An Oregon law known as Measure 114, which has been described as the nation’s “most extreme” gun control measure, is set to go to trial next week. This case has garnered significant attention from both supporters and opponents of firearms.
The Arguments Against Measure 114
Lawyer Giuseppe Aiello, representing a pair of gun owners from Harney County, argues that Measure 114 is a poorly written ballot measure that erodes and potentially eliminates a constitutional right. Aiello contends that the law operates as an outright ban, which goes against the Oregon Constitution.
Details of Measure 114
Last November, Oregonians passed Measure 114 with just over 50% of the vote. However, only six of Oregon’s 36 counties supported the measure. The law, considered the most extreme gun control initiative by the NRA, requires a permit to purchase any gun and prohibits the sale of magazines capable of holding more than 10 rounds. Despite its passage, legal challenges at the federal and state level have prevented the law from taking effect.
Legal Battles and Appeals
A federal judge ruled in July that Oregon’s law aligns with the tradition of regulating features of firearms to ensure public safety. The plaintiffs are currently appealing this ruling to the 9th U.S. Circuit Court of Appeals. Meanwhile, Aiello will present his case in court on behalf of Joseph Arnold and Cliff Asmussen, who argue that Measure 114 violates the Oregon Constitution.
Arguments in Favor of Measure 114
The interfaith group Lift Every Voice Oregon drafted and collected signatures for Measure 114, with the goal of reducing homicides, suicides, and other shootings through a permit-to-purchase system. However, representatives of the group have not responded to interview requests.
Impact on Gun Sales and Business Owners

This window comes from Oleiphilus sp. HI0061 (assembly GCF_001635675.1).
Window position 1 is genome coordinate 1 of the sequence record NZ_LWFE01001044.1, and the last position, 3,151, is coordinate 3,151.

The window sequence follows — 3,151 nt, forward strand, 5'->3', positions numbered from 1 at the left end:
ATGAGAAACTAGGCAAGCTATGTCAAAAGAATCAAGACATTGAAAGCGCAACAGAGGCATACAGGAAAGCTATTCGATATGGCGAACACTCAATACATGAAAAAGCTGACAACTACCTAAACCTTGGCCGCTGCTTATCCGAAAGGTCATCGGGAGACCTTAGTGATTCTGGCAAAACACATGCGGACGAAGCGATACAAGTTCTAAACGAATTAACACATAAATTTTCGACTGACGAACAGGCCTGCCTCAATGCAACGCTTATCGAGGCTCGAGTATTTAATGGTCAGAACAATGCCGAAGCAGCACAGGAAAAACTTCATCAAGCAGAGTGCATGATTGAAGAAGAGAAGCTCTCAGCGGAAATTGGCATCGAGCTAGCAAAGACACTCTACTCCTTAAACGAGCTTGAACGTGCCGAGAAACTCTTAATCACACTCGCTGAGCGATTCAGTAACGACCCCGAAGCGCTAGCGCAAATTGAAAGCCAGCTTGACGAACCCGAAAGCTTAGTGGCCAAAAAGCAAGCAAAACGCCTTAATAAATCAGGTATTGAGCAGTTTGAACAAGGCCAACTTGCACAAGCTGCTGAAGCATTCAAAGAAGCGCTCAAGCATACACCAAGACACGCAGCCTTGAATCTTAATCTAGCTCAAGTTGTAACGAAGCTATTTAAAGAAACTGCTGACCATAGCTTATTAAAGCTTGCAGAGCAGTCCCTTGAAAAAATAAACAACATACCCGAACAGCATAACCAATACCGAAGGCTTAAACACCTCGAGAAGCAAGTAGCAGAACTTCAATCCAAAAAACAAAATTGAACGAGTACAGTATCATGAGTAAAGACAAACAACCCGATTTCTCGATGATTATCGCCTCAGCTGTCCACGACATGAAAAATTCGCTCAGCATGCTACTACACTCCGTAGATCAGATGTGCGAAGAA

After the measure passed, there was a surge in gun sales, and Oregon State Police received a significant increase in background check requests. Bob Fitzgerald, a pawn shop owner, has been closely monitoring the legal battles surrounding Measure 114. While he believes his business is relatively secure due to its diverse inventory, he sympathizes with firearms dealers who are concerned about the impact of the law.
Controversy Surrounding the Permit System
A major criticism of Measure 114 revolves around the permit system it introduces. The law requires prospective gun buyers to demonstrate their ability to handle and store firearms in-person, following strict guidelines. Police and sheriffs have stated that there are currently no training programs that meet these requirements. However, Judge Robert S. Raschio has excluded claims regarding potential delays in permit processing due to speculation. Those who face permit denials or delays can petition their local circuit court for a remedy.
The Trial and an Expected Appeal
The trial is set to last for a week, and regardless of the outcome, all parties anticipate that the case will eventually reach the Oregon Supreme Court.